• well, you sure took everything I was going to say about the almanac and stove… But to add what I can, the almanac “hanging above the child” and birdlike… It reminds me of a predatory bird swooping down on it’s pray (the child.) And in this case, since the “bird” is the almanac, it is tragedy/grief that will metaphorically swoop down on the child. Also, since the in the same stanza the grandma feels chilly, the tragedy in store for the child could be death. Which is support for the idea that a parent of the child is in the army, because this parent us likely to die. Which returns us to the grandma hiding her tears: she knows/feels that the child’s parent is going to die, but doesn’t want the child to know yet. And in the first stanza where the grandma hides her tears, she is hiding her tears by reading jokes from the almanac! So she knows of this tragedy for sure, This is even said explicitly in the second stanza, that her tears were predicted by the almanac and “known to a grandma.” The “a” 1. brings attention to the phrase, implying that it is very important and 2. everything Juju said in class about the two grandmas

      Also, I want to make a statement: the phrase I started with “the old grandma hangs up the clever almanac on its string. Birdlike the almanac hovers open above the child…” …this phrase is the most important bunch of words in the WHOLE poem. These are the reasons: Elizabeth Bishop enjambed the phrase. She seemingly destroyed the sentence structure, and the only reason for this is that she wanted to bring attention to it. If she flagged the phrase so obviously, it must be important. Another reason I supply for the importance of this phrase, is that ALL of my interpretation is based on it. By focusing on the end of one sentence and beginning of another, I was able to produce what I think is a very large portion of what the author was conveying.

      On a final note, I feel like I could have continued (for example by discussing the use of “clever” to describe almanac) but that wouldn’t be discussion for lack of other participants. So feel free to comment and add. I know there is a lot still in the poem uncovered.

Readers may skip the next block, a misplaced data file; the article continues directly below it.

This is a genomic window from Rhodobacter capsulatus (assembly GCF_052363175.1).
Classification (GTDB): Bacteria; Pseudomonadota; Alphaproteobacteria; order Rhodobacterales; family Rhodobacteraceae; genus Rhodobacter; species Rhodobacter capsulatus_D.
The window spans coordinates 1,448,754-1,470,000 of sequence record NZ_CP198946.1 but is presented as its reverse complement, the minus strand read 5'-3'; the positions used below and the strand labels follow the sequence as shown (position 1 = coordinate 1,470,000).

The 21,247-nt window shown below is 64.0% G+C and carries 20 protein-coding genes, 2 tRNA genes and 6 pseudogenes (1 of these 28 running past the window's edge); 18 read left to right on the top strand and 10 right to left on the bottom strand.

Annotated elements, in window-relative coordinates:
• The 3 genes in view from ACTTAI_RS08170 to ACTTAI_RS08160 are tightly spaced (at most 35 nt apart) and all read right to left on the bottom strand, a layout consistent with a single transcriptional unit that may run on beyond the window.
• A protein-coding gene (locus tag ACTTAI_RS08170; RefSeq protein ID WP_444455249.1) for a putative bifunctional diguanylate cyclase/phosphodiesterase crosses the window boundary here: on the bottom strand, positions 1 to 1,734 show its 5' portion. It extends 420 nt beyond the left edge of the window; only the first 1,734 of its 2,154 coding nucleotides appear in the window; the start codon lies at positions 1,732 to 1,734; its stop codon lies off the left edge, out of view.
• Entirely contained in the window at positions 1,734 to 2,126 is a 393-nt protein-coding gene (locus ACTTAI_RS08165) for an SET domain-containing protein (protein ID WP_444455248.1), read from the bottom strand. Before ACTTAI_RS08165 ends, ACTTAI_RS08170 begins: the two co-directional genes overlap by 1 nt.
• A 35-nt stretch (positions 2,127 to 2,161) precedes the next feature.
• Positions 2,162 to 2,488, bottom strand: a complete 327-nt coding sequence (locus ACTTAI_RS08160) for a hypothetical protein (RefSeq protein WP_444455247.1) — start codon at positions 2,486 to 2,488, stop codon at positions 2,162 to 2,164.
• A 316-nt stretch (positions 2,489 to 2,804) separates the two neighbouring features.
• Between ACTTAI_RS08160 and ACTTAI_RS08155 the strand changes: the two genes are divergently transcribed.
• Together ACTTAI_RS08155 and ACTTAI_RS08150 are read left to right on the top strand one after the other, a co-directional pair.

P.S. I guess I still had stuff to write after Juju…

    • I agree with Juju here. I had interpreted the winding pathway and the inscrutable house as the future. The winding pathway, as we discussed, represents his path in life and the inscrutable house represents something that cannot be fully understood yet as it has not happened. This is just the way I interpreted it, but I’m sure there are many ways to look at this whole poem.

  4. So, I know this is kind of coming out of left field, but I’m really surprised nobody thought the almanac belonged to the deceased person (probably the fathers), which could be why so many of those corners were gone.

    • I agree that the almanac belongs to the deceased person, but I believe it’s the fate of the person/career path they choose which led them to their death.

  5. Aaaand I think the rigid house could really relate to what I was saying about the coldness of the house. There was a certain sadness in the house, and I believe this is what the child felt and thats what I think the writer means when he said ‘rigid’.

  6. I think that in line 37 when the poem says ‘time to plant tears, says the amanac.’ I think this means that the grandmother is going to ‘burry’ her sadness, like in the stanza before when the almanac ‘burries/plants’ the moonlike tears of pages. I also think that there is a change of mood after the fourth stanza, because there is less mention of tears and liquid then in the stanzas before and the grandma is being called the grandma instead of the old grandma. The change comes when the child draws the house.

  7. Along with everyone else I think that the man in the button is the childs father that is in the military, or has died in the military. The tear drop buttons and the way the child is so proud when he/she shows the picture to the grandmother gives me a sense that the child is proud and wants to grow up to be like him.
    I agree with Juju when she says that the stove represents hope. At the beginning of the poem there are signs such as september, cold, and tears that show sadness. After the grandmother puts wood in the stove the house should warm up taking and take the coldness in the house away. This could mean that the stove is taking some of the sadness away. In the last stanza bishop refers to the “marvelous stove” which could mean that the stove has brought something good to the grandmother.
    I think that the flower bed may also represent hope. When the little white moons fall into the flower bed it can be like time passing by. This can also be like planting a new beginning for the family.